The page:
Hills, Huts, and Horse-Teams: The New Jersey Environment and Continental Army Winter Encampments, 1778-1780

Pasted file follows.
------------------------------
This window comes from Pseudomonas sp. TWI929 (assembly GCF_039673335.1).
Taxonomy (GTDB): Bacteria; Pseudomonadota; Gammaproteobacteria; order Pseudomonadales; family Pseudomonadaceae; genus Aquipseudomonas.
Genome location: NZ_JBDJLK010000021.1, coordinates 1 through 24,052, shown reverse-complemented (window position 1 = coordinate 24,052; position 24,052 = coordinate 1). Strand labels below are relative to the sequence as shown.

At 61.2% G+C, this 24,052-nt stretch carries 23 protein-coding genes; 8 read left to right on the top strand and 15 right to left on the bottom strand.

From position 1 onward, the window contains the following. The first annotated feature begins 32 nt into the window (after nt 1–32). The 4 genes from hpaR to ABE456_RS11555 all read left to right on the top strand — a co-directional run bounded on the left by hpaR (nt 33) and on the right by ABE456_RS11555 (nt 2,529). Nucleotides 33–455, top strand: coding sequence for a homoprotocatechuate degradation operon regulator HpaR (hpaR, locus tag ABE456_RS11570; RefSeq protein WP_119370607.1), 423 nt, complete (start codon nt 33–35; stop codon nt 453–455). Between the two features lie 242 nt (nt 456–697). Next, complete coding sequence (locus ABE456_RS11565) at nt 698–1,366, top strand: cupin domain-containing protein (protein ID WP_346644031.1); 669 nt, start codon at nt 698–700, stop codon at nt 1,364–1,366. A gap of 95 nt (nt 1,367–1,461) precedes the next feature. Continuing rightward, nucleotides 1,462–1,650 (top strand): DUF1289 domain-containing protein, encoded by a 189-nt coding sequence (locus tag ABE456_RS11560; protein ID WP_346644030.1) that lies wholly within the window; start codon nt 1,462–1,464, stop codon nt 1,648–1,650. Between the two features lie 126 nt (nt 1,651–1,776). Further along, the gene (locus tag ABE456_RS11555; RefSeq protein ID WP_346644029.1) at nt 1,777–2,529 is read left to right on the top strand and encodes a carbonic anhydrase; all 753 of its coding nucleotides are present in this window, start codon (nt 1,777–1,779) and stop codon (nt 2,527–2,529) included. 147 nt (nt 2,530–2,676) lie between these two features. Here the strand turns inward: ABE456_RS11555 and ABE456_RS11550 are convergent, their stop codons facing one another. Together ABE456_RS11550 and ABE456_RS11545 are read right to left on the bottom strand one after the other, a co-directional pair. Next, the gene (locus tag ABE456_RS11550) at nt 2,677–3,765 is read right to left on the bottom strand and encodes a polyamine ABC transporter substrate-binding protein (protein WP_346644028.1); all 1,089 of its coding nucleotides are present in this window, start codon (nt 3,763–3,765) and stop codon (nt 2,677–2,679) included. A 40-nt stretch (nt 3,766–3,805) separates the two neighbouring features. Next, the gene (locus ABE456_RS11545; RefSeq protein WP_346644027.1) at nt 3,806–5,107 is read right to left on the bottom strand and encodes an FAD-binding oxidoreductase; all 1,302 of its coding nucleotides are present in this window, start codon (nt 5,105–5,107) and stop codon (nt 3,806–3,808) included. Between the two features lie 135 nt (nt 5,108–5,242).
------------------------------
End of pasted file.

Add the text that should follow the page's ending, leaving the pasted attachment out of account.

New Jersey’s role as a base for the Continental Army during the War of Independence has played an important part in the state’s understanding of its role in the American Revolution, and continues to shape the state’s image as the “Cockpit of the Revolution,” and “Crossroads of the American Revolution” today. This article uncovers how and why the Continental Army decided to place the bulk of its forces in northern New Jersey for two consecutive winters during the war. Unlike the more renowned Valley Forge winter quarters, neither New Jersey encampment has received significant scholarly attention, and most works that have covered the topic have presumed the state’s terrain offered obvious strategic advantages for an army on the defensive. This article offers a new interpretation, emphasizing the army’s logistical needs including forage for its animals and timber supplies for constructing winter shelters. The availability of these resources, rather than easily defended rough terrain or close-proximity to friendly civilians, led Washington and his staff to make northern New Jersey its mountain home for much of the war. By highlighting the role of the environment in shaping military strategy, this article adds to our understanding of New Jersey’s crucial role in the American struggle for independence.
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